Support our FIGHT AGAINST illegal immigration & Amnesty by joining our E-mail Alerts at

  3. #3
    Senior Member Brian503a's Avatar
    Join Date
    May 2005
    California or ground zero of the invasion

    New Plan Enforces Not Hiring Undocumented Workers

    Oct 2, 2006 04:49 PM PDT

    A new plan started Monday to make sure tax dollars aren't paying the wages of illegal immigrants.

    Govenor Bredesen recently signed a law that cracks down on state contractors who hire undocumented workers.

    The new plan begins as the Governor comes under fire for his record on immigration issues.

    The new measure is called Executive Order 41. It basically backs up a federal law that says businesses cannot hire illegal immigrants. But some said what the Governor is doing, is not enough.

    The state of Tennessee does business with more than 2,000 contractors a year. They employ thousands of people. But, is everyone they hire legal to work in Tennessee? Executive Order 41 addresses the issue.

    Starting Monday, "Contractors who begin the negotiation process with the state of Tennessee, will have specific contract language that puts them on notice that we will not accept the hiring of illegal immigrants in state business," Lola Potter with the Dept. Of Finance & Administration said.

    The language is now in state contracts. How they enforce it comes Jan. 1.

    "Where the state will actually be randomly searching businesses, and will be checking personnel files of businesses to make sure they have not hired illegal immigrants," Potter said.

    Businesses caught hiring illegal workers will face fines, and lose the state contract.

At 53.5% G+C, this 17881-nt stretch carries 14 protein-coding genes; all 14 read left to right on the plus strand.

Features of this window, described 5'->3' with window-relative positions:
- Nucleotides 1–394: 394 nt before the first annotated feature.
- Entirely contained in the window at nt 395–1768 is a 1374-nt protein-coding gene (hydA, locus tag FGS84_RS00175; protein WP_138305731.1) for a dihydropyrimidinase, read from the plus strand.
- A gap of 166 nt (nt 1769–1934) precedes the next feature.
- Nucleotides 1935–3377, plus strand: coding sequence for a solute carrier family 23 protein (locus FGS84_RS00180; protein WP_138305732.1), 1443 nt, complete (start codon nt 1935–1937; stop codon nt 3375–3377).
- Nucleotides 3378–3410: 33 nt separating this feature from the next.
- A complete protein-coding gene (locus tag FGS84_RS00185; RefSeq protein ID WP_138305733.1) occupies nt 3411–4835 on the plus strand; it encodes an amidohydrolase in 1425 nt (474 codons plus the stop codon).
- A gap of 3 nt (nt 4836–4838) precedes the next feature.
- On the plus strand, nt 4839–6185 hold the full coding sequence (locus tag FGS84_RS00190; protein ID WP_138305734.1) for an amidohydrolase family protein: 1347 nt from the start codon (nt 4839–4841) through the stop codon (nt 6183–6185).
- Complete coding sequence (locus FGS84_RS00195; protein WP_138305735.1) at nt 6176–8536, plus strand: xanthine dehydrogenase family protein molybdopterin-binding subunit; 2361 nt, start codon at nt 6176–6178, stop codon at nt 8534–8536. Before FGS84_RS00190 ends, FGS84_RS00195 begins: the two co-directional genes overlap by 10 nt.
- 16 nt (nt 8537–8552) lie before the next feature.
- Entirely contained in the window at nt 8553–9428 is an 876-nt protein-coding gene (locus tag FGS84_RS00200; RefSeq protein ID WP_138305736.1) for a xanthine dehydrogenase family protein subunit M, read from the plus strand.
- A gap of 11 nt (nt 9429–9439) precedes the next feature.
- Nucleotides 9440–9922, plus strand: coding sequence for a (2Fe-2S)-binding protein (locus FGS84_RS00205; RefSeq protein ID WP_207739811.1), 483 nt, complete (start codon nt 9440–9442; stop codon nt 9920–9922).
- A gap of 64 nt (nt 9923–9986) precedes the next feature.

Jim Bryson, who's gunning for Bredesen's job, believes more needs to be done about the issue.

    "Until I entered this race, Governor Bredesen did not feel that illegal immigration was an issue that the state needed to deal with," Bryson said.

    Senator Bryson is unveiling a 10-point plan for immigration reform. He claimed Bredesen has made Tennessee a "Mecca for Illegal Immigrants."

    "On April 17th, right here in this chamber, we passed legislation making it a felony to knowingly hire an illegal immigrant in the state of Tennessee. The Governor again, did not support it," Bryson said.

    It's still up in the air exactly how Executive Order 41 will be enforced.

    It could be left up to the individual departments to do the enforcing.

    Or, a central agency could be created to check the immigration status of the employees the state does business with.
    Support our FIGHT AGAINST illegal immigration & Amnesty by joining our E-mail Alerts at

Posting Permissions

  • You may not post new threads
  • You may not post replies
  • You may not post attachments
  • You may not edit your posts